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Social Skills Coaching by Wendy, LLC
By Wendy Halley

I worked for over twenty years in both the Special Education and mental health fields. During this time, I learned some unfortunate realities which prompted me to open Social Skills Coaching’s (SSC) doors.  Firstly, most support services are for those who are severely challenged and not for the functionally challenged. In addition, the majority of state funded services end when the individual graduates high school. This is what struck me the most. It is at this critical transitional juncture into adulthood when support services are needed the most and yet they end.

I found myself working fulfilling tasks in unfulfilling positions. This lack of professional fulfillment motivated me to explore the social component of these two fields.  I moved away from the more clinical/research/academic educational positions and gravitated towards the social/ behavioral positions. 

I was excited to be hired part time as the Yachad Pittsburgh Coordinator, a Special Needs division of the national Jewish organization, The Orthodox Union.  This position gave me the opportunity to empower multiply challenged young adults with the expected social skills to “fit into” the greater Pittsburgh Jewish community. I wanted to support the intellectually challenged, by helping coach the mystifying missing piece(s) to “fitting in”.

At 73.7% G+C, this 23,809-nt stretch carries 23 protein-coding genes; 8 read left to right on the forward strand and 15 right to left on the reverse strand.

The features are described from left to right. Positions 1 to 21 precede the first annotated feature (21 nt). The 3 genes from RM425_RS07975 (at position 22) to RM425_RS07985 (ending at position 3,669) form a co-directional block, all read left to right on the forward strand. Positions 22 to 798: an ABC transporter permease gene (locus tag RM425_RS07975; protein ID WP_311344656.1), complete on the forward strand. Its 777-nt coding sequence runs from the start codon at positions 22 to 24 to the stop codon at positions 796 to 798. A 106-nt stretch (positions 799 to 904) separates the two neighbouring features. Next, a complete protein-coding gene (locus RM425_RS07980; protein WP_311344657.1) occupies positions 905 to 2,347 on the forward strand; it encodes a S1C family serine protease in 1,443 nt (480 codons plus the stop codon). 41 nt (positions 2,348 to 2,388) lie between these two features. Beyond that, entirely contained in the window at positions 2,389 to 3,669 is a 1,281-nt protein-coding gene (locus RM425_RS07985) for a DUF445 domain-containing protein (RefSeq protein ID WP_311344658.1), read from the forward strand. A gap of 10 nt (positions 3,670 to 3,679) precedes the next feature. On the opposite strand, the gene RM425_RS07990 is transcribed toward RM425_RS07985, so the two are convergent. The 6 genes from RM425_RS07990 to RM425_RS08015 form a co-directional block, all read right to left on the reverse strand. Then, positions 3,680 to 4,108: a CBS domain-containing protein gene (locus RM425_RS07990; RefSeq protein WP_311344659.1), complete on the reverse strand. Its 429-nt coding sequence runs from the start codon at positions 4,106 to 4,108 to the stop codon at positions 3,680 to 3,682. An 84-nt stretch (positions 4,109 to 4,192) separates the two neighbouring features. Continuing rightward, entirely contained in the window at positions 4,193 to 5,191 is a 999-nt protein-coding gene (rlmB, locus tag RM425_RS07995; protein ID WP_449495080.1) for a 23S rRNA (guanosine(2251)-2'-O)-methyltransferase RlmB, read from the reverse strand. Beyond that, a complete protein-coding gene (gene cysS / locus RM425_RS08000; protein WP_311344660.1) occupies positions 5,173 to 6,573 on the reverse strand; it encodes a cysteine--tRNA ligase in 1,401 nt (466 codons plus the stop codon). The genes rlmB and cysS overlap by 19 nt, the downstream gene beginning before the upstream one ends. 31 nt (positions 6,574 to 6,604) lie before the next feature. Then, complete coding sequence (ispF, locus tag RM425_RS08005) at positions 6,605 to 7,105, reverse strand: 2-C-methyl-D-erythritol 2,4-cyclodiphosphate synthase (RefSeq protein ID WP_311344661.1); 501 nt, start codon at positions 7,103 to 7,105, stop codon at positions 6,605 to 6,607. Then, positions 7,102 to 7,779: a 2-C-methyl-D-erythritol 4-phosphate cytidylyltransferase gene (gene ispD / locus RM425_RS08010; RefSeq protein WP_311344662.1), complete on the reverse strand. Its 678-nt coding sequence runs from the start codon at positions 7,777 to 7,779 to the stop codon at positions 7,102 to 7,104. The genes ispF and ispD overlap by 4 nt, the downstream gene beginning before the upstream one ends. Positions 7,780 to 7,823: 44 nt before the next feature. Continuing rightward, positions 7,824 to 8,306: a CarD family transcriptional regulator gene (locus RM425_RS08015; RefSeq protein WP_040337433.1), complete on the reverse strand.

This professional journey propelled me to start my own social skills practice, Social Skills Coaching by Wendy, LLC. My driving passion is to be a transitional service provider, providing personalized support to individuals with differences as they bravely find their way of fitting into our shared social world. I have found that for all individuals to feel like they “fit in” there are three critical areas where social skills coaching, if not acquired yet, then at this stage, is needed the most:

  1. Learning and applying the unwritten social rules which (unfortunately) society expects everyone to know and conduct oneself accordingly,
  2. Reading and responding appropriately to others non-verbal messages, as well as awareness of one's own non-verbal messages, and
  3. Learning to appropriately tolerate the day-to-day discomforts of life.

SSC’s skill Empowerment model consists of two main steps, first, giving a space for young teens and adults to be coached in a one-on-one manner to learn the skills, and second, the client applies the newly learned skills with customized support out in the social world.  I am happy to be a support in an area where there used to be a void.

“...because fitting in is something we all want to do.”

For more information, visit social-skills-lessons.com



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